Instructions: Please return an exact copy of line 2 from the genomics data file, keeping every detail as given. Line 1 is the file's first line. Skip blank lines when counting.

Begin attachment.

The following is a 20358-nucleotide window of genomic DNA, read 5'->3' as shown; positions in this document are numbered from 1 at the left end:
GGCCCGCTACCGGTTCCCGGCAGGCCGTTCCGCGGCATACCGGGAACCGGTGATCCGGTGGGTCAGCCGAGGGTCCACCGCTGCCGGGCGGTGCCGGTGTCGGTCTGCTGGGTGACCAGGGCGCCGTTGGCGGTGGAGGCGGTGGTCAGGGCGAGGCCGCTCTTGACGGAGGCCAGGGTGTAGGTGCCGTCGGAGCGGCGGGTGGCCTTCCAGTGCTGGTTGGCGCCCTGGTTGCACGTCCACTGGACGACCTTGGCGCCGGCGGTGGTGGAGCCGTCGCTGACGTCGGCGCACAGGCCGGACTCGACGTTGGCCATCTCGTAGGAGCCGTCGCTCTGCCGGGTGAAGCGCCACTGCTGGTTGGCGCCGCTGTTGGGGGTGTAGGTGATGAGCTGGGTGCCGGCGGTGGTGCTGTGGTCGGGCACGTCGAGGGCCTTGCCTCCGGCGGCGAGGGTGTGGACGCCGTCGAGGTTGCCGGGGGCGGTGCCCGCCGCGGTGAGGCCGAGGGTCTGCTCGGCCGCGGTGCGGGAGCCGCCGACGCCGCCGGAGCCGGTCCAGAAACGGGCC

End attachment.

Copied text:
GGCCCGCTACCGGTTCCCGGCAGGCCGTTCCGCGGCATACCGGGAACCGGTGATCCGGTGGGTCAGCCGAGGGTCCACCGCTGCCGGGCGGTGCCGGTGTCGGTCTGCTGGGTGACCAGGGCGCCGTTGGCGGTGGAGGCGGTGGTCAGGGCGAGGCCGCTCTTGACGGAGGCCAGGGTGTAGGTGCCGTCGGAGCGGCGGGTGGCCTTCCAGTGCTGGTTGGCGCCCTGGTTGCACGTCCACTGGACGACCTTGGCGCCGGCGGTGGTGGAGCCGTCGCTGACGTCGGCGCACAGGCCGGACTCGACGTTGGCCATCTCGTAGGAGCCGTCGCTCTGCCGGGTGAAGCGCCACTGCTGGTTGGCGCCGCTGTTGGGGGTGTAGGTGATGAGCTGGGTGCCGGCGGTGGTGCTGTGGTCGGGCACGTCGAGGGCCTTGCCTCCGGCGGCGAGGGTGTGGACGCCGTCGAGGTTGCCGGGGGCGGTGCCCGCCGCGGTGAGGCCGAGGGTCTGCTCGGCCGCGGTGCGGGAGCCGCCGACGCCGCCGGAGCCGGTCCAGAAACGGGCC